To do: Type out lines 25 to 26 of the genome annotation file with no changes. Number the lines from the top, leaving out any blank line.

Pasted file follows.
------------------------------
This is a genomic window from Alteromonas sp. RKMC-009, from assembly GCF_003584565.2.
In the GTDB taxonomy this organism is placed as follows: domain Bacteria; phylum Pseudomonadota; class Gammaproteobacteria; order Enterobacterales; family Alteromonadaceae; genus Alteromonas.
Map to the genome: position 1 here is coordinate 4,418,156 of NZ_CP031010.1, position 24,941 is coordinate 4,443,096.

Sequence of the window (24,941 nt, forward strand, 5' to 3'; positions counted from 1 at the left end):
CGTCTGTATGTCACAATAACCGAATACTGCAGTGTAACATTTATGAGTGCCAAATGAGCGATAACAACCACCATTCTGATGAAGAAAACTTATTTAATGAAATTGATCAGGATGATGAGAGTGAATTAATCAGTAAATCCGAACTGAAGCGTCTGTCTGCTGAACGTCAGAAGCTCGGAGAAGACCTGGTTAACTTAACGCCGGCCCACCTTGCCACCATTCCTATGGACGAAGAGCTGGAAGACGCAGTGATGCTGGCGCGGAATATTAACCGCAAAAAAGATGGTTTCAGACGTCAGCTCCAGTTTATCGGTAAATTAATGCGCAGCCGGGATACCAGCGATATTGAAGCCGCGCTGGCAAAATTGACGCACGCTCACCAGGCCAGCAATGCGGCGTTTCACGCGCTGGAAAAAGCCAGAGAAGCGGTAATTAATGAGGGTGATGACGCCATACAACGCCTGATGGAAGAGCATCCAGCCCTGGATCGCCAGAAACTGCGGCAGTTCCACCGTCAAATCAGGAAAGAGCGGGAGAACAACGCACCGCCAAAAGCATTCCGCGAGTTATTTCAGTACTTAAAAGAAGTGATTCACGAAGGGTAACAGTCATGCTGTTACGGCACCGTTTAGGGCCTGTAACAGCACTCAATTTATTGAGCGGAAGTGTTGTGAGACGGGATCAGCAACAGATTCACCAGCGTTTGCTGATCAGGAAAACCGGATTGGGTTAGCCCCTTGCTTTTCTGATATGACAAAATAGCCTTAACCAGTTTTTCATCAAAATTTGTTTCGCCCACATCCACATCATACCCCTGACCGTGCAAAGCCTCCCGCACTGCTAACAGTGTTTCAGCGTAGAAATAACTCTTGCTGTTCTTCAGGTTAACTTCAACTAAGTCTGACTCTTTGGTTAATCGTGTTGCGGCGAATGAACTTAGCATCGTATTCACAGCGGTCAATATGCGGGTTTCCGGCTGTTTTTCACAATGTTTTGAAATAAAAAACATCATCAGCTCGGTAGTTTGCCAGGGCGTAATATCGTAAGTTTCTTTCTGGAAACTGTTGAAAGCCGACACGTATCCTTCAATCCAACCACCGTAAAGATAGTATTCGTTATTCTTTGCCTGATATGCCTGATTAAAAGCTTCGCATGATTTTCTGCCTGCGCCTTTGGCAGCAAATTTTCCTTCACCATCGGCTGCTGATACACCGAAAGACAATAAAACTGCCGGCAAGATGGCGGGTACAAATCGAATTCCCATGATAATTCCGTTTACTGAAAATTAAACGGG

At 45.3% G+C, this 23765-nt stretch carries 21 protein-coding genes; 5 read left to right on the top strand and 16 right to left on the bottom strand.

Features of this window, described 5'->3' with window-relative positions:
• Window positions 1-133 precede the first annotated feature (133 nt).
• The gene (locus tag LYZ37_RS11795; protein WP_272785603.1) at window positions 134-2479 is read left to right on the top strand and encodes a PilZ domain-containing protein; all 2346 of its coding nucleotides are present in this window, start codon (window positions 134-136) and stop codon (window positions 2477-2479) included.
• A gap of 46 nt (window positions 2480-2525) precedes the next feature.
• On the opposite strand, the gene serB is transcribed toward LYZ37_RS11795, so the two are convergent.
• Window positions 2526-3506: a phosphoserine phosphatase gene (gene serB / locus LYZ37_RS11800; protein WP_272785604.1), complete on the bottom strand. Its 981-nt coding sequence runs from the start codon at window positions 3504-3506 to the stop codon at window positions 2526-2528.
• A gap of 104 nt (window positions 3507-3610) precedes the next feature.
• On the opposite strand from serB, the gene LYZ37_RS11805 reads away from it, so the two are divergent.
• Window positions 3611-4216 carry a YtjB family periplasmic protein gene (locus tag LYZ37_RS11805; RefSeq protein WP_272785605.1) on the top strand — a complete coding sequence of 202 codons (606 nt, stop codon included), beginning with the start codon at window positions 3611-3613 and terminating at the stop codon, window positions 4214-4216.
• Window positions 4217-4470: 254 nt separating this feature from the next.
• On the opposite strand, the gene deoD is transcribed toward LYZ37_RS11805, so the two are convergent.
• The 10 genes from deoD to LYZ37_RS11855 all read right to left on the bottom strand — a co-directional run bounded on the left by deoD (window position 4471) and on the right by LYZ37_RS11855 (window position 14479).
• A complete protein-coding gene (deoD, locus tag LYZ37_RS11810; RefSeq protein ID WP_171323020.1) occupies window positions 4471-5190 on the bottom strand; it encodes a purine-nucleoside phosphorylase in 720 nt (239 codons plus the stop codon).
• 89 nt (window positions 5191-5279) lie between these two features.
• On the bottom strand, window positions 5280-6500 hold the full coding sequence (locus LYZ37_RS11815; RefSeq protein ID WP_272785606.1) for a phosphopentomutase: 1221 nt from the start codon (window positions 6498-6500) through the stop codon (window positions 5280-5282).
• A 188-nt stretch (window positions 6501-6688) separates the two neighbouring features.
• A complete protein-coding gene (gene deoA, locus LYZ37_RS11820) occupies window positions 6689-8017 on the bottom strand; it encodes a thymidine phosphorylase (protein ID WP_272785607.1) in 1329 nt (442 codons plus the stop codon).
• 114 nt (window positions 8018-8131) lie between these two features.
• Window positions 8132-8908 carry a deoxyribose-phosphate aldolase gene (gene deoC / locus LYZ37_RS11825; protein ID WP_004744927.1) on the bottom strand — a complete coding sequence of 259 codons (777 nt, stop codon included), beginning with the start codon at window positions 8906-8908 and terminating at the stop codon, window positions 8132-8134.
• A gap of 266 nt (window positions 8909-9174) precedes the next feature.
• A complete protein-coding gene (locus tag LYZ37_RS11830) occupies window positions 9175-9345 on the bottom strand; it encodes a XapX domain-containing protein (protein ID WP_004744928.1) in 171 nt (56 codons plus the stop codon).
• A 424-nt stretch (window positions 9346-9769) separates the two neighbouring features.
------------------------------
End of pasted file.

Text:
• Window positions 8132-8908 carry a deoxyribose-phosphate aldolase gene (gene deoC / locus LYZ37_RS11825; protein ID WP_004744927.1) on the bottom strand — a complete coding sequence of 259 codons (777 nt, stop codon included), beginning with the start codon at window positions 8906-8908 and terminating at the stop codon, window positions 8132-8134.
• A gap of 266 nt (window positions 8909-9174) precedes the next feature.